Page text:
The bar is small. There’s no stage. The crowd of college kids and tattooed punk rockers stands on the floor just a foot from the band.

When Lewiston punk band Connelly plugs in their guitars, it doesn’t seem to matter to anyone in the room that the venue is tight or the crowd is small. It’s rock ‘n’ roll, all energy and motion, and the kids dance in the space they have, sing along and jump on their friends’ backs to be closer to the microphone.

The consensus among the die-hard punk kids is that Maine’s scene has been quiet for a few years. “It was pretty dry for a while,” Dustin Day, 26, an Edward Little graduate and Connelly’s energetic lead singer said last week.

Although Connelly has slated its last shows as a band for later this month, Maine’s punk scene is poised for a revival.

“It’s starting to come back,” he said. “I think a big part of it is the bands are closer knit,” said Day, whose band is one of a trio of acts with Lewiston-Auburn roots that are leading the resurgence.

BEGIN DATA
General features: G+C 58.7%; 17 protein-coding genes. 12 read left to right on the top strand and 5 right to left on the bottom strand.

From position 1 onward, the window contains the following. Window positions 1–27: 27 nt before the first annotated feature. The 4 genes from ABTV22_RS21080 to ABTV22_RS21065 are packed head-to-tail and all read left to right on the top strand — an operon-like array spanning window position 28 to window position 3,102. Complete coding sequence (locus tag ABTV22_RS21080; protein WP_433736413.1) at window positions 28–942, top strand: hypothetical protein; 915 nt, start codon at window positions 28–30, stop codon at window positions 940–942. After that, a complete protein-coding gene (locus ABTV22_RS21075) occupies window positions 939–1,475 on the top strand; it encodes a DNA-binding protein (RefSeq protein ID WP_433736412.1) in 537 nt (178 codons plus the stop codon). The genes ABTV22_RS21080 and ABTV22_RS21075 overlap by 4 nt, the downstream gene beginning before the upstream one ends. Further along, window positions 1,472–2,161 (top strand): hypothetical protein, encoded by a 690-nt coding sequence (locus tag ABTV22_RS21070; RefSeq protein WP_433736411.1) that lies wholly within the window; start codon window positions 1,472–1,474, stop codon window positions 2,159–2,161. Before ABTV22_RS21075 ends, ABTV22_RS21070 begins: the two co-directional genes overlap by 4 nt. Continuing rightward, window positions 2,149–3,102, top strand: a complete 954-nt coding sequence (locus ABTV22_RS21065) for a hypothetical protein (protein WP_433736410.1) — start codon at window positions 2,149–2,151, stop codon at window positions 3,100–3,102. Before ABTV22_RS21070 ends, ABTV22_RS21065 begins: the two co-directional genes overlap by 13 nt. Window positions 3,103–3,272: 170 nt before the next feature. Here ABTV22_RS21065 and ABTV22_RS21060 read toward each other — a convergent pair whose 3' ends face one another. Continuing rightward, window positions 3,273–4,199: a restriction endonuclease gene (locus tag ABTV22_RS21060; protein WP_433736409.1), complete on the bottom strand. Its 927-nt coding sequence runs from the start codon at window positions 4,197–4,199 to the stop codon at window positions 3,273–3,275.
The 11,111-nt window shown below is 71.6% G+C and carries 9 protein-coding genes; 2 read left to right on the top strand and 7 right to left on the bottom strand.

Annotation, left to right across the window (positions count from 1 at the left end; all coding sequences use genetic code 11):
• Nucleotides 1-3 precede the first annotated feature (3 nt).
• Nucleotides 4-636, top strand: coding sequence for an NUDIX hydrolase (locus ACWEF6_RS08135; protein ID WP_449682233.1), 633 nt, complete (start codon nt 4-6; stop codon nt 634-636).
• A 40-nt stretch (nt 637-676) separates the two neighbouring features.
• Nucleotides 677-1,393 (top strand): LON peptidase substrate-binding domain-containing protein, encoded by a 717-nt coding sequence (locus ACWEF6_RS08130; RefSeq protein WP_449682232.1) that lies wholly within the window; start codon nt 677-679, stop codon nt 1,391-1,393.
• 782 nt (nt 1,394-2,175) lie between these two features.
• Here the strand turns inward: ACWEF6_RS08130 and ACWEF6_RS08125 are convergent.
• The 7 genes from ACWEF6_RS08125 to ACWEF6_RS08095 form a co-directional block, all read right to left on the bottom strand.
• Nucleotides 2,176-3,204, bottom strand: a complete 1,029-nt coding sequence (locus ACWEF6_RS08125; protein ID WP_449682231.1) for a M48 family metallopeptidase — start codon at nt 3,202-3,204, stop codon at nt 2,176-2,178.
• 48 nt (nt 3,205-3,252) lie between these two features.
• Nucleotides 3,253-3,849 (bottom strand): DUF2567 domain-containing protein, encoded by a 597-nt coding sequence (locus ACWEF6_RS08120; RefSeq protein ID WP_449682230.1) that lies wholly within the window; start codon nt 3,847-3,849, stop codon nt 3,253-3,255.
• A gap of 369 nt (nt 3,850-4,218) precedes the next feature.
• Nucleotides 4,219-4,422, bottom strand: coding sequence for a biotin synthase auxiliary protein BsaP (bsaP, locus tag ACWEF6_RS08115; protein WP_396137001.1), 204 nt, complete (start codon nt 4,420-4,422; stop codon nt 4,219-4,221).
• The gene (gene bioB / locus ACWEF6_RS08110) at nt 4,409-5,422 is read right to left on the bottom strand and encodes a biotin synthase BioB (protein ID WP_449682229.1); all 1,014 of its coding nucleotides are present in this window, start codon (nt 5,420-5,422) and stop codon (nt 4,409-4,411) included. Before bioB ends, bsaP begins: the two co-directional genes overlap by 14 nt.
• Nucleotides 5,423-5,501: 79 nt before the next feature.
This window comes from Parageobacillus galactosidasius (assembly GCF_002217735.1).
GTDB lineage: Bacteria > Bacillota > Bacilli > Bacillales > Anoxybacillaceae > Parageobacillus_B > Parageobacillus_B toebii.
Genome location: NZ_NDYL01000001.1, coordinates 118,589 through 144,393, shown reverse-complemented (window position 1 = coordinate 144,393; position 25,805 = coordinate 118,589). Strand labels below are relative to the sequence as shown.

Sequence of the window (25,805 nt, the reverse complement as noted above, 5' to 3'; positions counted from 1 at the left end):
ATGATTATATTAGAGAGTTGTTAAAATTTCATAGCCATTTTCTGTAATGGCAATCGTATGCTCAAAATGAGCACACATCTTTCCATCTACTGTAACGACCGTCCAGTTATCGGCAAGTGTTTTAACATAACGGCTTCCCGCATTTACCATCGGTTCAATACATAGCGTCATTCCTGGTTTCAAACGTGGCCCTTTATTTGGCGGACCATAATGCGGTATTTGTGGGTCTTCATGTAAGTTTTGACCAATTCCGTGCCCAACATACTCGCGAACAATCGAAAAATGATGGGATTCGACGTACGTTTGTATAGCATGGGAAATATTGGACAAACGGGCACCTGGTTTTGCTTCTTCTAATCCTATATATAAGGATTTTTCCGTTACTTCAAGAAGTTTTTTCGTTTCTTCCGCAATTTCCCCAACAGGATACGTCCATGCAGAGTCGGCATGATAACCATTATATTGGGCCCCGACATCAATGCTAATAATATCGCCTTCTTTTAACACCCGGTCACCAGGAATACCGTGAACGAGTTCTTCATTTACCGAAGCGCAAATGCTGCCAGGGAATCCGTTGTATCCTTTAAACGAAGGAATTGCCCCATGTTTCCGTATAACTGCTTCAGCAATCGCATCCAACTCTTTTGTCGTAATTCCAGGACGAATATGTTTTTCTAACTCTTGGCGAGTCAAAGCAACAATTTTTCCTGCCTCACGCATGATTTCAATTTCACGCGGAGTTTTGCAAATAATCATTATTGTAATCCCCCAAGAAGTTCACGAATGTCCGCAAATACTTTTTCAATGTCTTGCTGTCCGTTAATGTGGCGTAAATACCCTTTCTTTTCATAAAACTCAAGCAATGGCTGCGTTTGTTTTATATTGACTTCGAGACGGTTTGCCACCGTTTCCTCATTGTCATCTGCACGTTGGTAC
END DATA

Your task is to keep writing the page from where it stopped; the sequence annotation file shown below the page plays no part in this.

While Day now lives in South Portland, three of Connelly’s members currently live in L-A. The band plays frequent shows with Steiner Street, a pop-punk act lead by Edward Little High School graduate Eric Cyr, 22, and Background, a blend of ragged, driving hardcore and catchy punk choruses, with members from the Litchfield area.

“It has to do with people … missing the music scene that they had in high school,” Steiner Street’s Cyr said Monday, noting that as an EL student, he went to local punk shows held at Bates College and Auburn’s Unitarian Universalist Church.

“Being a kid, you want fun and excitement. I remember going to my first punk show and thinking it was the greatest thing I’d ever seen,” Day said, thinking back to those early Auburn punk shows.

Those venues have stopped hosting punk shows and the groups that performed at them have disbanded. Day, Cyr and their friends have stepped in to fill the void. “No one was stepping up. We all love music, so we started our own bands. Now you see a big burst punk, hardcore and alternative rock bands,” many of them entwined in Portland’s burgeoning arts scene, Cyr said.

The groups and their down-to-earth attitudes have brought new life to the state’s punk scene, said Jake Simcock, a promoter for local punk and hardcore events. “Everyone in the local music scene is doing what they love,” he said.  


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